• Proposed updates to two or more of the following thematic topics: anti-corruption, biodiversity, greenhouse gas (GHG) emissions, and occupational health and aafety — a further comment document is expected in August 2012.
  • How to link the sustainability reporting process to the preparation of an integrated report aligned with the guidance to be developed by the International Integrated Reporting Council (IIRC).

Comments on the ED are open until September 25, 2012, with the GRI seeking to launch the new sustainability guidelines in 2013.

Click for GRI press release (link to the GRI's Web site).

IFRS Foundation chairman speaks at IFRS Foundation Conference in Frankfurt

Jun 27, 2012

Michel Prada, chairman of the IFRS Foundation Trustees, addressed the IFRS Foundation Conference in Frankfurt and spoke about the past, the present, and the future of international standard setting.

Michel Prada opened his speech with an overview of the history of standard setting. He traced the beginning of the international success of International Accounting Standards (IASs) to Europe's decision in 2002 to adopt them and in 2005 for the consolidated accounts of listed companies on regulated markets: "Overnight, this transformed the IASB from an interesting but somewhat obscure accounting think-tank into Europe’s accounting standard-setter." Mr. Prada continued to illustrate the increasing demand for global accounting standards with many examples — among them the global financial crisis that showed "the pressing need for a single set of high quality global accounting standards."

For the present, Mr. Prada drew a very positive picture pointing of the many countries around the world that require or permit the use of IFRSs, the acceptance of IFRSs among the G20 members, and the use of IFRSs by almost half of Global Fortune 500 companies. He also mentioned very encouraging experiences in China and Japan.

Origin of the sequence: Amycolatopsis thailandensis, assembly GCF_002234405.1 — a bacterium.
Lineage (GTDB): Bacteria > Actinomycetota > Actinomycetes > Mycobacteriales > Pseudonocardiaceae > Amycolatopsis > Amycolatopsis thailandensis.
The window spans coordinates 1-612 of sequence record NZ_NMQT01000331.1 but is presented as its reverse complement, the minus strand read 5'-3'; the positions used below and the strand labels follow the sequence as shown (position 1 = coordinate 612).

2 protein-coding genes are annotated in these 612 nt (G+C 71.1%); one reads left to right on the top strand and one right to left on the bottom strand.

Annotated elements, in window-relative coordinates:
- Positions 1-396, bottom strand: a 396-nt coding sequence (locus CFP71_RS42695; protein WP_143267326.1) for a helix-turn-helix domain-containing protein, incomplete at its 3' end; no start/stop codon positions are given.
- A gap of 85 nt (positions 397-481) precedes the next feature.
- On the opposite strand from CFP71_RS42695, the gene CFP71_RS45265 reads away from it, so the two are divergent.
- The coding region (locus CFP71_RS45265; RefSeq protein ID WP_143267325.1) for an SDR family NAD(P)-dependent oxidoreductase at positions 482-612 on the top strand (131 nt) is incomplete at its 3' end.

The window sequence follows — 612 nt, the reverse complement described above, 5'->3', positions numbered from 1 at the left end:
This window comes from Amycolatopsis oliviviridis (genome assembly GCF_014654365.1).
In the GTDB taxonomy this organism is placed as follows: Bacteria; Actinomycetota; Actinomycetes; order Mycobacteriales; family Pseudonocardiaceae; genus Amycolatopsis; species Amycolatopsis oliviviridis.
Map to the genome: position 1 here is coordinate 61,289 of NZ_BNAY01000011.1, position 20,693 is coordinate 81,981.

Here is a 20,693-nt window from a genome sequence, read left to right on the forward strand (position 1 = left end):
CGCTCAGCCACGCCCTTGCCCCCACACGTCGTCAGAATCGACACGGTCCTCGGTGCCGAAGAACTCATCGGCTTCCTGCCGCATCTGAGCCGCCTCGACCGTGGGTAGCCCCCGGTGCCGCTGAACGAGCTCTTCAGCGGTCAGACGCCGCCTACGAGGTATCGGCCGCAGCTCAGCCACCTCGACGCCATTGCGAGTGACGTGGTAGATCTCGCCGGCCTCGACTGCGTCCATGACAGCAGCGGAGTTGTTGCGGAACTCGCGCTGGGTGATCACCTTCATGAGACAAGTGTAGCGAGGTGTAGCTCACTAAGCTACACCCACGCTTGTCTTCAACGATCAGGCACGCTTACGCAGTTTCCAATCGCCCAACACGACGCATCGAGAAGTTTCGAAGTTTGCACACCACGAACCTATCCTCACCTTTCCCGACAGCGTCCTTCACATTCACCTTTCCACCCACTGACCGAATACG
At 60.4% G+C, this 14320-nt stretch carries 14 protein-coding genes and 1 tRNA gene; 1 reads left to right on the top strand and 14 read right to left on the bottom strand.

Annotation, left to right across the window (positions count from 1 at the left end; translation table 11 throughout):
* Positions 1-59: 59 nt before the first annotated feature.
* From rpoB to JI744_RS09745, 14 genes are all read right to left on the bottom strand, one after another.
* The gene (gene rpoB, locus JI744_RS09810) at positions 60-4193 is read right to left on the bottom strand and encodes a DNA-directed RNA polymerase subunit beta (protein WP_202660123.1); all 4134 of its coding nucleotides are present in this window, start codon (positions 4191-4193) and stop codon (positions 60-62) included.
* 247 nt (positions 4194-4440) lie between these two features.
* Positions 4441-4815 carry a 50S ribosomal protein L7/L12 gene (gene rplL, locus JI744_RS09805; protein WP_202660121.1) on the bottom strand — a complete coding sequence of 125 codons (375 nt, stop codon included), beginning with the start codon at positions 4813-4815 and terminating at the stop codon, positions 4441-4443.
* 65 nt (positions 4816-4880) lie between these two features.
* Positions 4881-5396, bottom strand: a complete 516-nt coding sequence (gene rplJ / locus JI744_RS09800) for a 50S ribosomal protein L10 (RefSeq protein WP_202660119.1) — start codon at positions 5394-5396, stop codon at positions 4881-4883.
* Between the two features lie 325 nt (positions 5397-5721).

However, Mr. Prada claimed, the IASB is currently an international standard setter, not the global standard setter. The last part of his speech was devoted to the future of standard setting. Mr. Prada indicated that the reviews conducted by the Monitoring Board and the Trustees showed three major areas for improvement and, therefore, for increased success of IFRSs:

  • Standard setting in cooperation with national and regional bodies with an interest in accounting standard setting will increase the effectiveness of the work of the IASB. This will also offer a better integration of the global perspective into the standard-setting process and might reduce the risk of nonendorsement of a new standard.
  • A stronger focus on the implementation of the standards, in part in cooperation with IOSCO and other international organizations, will ensure that standards are endorsed and enforced on a globally consistent basis.
  • Enhancements to the IASB’s due process will enhance confidence in the standard-setting process and will improve the robustness of the standards.